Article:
Faculty Articles

Title

Suicide Contagion and Clusters—Part 1: What School Psychologists Should Know

Document Type

Article

Publication Date

2019

Publication Title

NASP Communiqué

Volume

47

Issue/No.

5

Abstract

The suicide of a student has a rippling effect in the school environment as well as in the greater community, as a single adolescent death by suicide increases the risk of additional suicides. The process by which a completed suicide (or at times, suicidal behavior) increases the suicidal behavior of others is called contagion. When multiple suicides occur close in time and geographical area, at a rate greater than normally would be expected in a given community, it is considered a cluster (Centers for Disease Control [CDC], 1988).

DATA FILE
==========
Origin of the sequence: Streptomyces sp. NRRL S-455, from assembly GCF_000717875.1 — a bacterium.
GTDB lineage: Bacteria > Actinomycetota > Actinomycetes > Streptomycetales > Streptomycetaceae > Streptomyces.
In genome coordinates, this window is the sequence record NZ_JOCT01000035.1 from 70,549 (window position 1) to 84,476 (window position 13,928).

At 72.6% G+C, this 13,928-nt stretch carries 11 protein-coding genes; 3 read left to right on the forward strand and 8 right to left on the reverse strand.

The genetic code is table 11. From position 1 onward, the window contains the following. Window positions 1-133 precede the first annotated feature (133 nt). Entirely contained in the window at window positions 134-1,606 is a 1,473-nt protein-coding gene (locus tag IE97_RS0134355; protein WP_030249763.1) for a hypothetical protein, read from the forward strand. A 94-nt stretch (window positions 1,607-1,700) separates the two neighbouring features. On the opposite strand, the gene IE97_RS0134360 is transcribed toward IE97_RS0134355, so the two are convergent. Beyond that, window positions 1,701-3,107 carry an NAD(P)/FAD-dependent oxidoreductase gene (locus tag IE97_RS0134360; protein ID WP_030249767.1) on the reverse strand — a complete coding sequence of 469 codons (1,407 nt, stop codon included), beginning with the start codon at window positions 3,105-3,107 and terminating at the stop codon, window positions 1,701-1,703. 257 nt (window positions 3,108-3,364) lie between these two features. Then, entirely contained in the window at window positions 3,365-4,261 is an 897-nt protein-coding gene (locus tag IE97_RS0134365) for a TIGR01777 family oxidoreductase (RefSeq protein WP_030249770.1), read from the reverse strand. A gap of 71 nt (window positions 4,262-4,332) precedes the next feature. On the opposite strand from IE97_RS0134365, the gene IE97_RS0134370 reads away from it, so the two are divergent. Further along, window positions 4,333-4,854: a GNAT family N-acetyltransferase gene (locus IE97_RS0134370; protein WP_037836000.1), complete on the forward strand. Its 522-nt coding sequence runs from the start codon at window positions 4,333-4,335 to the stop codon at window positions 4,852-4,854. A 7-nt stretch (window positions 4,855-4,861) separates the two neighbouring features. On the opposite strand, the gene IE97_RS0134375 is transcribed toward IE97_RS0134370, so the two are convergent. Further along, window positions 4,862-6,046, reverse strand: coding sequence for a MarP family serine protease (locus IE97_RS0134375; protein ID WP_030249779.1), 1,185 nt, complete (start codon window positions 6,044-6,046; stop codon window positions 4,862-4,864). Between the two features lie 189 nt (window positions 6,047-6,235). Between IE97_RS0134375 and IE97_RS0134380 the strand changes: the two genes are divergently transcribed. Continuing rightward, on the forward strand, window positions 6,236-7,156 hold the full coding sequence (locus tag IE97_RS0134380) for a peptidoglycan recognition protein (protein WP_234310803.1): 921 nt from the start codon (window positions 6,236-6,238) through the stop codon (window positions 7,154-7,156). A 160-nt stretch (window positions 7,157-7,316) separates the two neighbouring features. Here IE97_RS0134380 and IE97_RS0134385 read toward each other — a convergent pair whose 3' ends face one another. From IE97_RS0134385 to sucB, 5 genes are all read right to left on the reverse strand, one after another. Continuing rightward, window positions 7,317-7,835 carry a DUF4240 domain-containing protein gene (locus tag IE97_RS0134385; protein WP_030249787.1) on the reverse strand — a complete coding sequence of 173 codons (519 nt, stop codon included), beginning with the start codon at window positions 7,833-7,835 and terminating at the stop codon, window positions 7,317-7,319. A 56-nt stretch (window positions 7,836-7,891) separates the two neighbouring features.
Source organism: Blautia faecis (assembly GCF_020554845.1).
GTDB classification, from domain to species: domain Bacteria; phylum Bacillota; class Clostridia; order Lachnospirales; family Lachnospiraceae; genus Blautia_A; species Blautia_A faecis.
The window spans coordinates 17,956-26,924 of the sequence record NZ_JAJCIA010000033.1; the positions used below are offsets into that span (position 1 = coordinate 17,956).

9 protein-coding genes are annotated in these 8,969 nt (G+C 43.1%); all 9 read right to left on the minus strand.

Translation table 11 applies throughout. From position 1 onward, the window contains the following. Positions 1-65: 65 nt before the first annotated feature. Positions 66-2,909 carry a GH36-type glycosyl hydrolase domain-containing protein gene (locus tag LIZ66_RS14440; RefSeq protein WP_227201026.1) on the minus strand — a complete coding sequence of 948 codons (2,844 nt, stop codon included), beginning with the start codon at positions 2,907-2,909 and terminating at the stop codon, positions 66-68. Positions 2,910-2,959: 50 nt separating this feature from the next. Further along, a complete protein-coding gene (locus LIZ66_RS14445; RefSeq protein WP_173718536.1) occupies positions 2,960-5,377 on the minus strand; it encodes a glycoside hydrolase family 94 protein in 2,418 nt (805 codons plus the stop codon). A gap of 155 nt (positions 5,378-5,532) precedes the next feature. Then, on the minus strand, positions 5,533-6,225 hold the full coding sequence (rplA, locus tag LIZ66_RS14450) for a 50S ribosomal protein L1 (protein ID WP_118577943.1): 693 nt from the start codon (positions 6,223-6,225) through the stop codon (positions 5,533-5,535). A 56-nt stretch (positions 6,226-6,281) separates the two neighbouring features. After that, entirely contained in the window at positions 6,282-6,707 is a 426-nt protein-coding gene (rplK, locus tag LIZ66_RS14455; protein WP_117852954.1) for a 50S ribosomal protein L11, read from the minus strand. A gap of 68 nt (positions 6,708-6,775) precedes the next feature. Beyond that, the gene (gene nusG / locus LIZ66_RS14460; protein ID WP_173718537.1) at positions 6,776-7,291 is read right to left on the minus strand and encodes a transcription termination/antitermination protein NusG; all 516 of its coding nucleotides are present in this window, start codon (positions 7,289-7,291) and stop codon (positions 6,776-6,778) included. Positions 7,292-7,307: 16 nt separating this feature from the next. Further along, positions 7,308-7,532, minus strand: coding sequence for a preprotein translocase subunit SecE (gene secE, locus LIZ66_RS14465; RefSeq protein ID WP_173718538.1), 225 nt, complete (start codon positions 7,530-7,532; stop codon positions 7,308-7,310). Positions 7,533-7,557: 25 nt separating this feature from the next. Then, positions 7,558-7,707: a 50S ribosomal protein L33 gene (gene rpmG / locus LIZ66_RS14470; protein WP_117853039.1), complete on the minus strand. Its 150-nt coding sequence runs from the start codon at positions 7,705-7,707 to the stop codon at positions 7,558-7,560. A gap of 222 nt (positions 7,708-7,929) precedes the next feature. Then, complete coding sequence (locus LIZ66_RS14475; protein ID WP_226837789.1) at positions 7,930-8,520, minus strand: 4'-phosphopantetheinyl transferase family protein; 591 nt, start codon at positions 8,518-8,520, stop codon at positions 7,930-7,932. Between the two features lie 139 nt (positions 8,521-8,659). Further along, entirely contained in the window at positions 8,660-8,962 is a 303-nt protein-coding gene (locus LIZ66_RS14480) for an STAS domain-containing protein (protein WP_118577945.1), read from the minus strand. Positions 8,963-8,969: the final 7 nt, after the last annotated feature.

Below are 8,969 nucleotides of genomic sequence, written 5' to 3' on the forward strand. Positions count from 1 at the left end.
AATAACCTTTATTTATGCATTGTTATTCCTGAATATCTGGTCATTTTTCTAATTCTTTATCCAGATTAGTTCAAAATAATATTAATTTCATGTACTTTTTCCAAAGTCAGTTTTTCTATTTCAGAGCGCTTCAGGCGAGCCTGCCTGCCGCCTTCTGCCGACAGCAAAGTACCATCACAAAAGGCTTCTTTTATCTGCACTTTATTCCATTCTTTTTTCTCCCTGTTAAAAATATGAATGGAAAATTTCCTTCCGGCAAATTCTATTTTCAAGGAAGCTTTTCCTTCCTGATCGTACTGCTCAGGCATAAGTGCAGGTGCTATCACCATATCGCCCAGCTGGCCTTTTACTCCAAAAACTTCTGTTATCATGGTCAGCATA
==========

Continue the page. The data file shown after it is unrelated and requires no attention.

Adolescents are the most susceptible age group for imitating suicidal behavior; therefore, discussions of contagion often center on prevention efforts in the school environment, necessitating that school psychologists play a central role. Approximately 1–5% of teen suicides occur in a cluster after a youth dies by suicide (Gould & Lake, 2013). Though rare, contagion results in approximately 100–200 seemingly preventable deaths annually.

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